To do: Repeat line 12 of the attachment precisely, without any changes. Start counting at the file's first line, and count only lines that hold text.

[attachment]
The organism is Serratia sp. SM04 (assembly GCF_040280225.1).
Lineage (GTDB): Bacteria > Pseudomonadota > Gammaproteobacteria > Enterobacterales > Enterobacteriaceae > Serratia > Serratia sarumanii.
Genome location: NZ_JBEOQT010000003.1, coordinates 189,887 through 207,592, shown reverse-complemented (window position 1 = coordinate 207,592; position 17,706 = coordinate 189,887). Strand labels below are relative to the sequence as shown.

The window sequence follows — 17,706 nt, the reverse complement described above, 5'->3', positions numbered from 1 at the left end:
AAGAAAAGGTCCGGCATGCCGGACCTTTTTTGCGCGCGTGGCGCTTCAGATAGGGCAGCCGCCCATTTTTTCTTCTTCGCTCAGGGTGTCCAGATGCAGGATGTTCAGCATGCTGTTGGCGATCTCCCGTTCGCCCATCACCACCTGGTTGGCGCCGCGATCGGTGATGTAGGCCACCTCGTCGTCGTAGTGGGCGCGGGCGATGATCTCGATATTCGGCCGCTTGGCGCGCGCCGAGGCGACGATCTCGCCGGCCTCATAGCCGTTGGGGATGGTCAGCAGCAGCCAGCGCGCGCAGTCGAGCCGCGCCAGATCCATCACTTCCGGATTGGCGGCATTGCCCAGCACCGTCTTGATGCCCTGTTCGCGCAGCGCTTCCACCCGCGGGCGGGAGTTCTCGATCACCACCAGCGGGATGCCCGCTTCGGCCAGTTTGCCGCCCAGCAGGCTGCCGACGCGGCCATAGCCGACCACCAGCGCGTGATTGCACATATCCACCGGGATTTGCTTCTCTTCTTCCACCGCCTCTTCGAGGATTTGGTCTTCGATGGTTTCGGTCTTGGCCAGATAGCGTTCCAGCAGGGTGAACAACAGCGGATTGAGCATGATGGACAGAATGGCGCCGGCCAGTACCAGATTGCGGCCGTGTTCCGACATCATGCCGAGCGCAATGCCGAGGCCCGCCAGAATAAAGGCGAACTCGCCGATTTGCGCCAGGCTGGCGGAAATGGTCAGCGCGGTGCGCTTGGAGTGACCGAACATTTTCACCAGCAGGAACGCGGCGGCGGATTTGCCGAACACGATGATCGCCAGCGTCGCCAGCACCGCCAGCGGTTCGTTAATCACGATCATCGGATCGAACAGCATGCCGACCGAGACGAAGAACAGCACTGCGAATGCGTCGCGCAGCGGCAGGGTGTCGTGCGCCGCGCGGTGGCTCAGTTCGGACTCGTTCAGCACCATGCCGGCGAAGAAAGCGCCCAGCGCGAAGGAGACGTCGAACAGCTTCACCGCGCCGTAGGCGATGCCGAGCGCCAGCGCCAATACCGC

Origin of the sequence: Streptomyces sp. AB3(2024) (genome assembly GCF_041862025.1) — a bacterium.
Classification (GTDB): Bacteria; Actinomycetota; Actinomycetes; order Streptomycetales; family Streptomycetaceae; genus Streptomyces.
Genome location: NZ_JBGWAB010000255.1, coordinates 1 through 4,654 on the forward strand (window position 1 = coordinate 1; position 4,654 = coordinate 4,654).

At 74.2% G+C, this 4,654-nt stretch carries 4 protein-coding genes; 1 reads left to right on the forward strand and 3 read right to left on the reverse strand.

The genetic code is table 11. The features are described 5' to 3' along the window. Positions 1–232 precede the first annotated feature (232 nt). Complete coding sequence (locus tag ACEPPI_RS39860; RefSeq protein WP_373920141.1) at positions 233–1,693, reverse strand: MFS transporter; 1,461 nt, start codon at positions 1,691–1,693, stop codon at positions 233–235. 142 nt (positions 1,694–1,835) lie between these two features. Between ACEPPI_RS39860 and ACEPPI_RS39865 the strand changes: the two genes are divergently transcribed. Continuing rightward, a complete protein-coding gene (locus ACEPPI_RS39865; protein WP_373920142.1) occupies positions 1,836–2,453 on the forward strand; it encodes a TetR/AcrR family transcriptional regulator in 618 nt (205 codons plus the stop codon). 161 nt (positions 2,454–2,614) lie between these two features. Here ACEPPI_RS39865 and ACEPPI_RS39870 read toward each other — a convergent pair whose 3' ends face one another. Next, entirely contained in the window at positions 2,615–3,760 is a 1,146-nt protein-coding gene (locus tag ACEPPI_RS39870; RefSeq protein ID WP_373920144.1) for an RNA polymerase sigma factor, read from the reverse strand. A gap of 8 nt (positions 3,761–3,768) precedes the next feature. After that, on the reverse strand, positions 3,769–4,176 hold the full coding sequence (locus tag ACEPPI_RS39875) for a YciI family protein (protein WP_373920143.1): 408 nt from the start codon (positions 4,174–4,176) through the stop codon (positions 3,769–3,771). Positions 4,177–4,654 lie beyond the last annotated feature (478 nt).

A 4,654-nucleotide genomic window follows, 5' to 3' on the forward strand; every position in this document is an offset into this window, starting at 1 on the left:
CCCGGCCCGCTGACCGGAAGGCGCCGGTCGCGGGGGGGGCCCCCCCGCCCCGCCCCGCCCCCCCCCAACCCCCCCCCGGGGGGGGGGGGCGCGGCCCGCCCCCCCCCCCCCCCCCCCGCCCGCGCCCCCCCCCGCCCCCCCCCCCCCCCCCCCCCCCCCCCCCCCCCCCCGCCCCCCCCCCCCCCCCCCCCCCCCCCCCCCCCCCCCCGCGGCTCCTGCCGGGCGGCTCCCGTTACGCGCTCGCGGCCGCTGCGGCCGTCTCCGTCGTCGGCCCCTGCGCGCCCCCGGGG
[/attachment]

CCCGGCCCGCTGACCGGAAGGCGCCGGTCGCGGGGGGGGCCCCCCCGCCCCGCCCCGCCCCCCCCCAACCCCCCCCCGGGGGGGGGGGGCGCGGCCCGCCCCCCCCCCCCCCCCCCCGCCCGCGCCCCCCCCCGCCCCCCCCCCCCCCCCCCCCCCCCCCCCCCCCCCCCGCCCCCCCCCCCCCCCCCCCCCCCCCCCCCCCCCCCCCGCGGCTCCTGCCGGGCGGCTCCCGTTACGCGCTCGCGGCCGCTGCGGCCGTCTCCGTCGTCGGCCCCTGCGCGCCCCCGGGG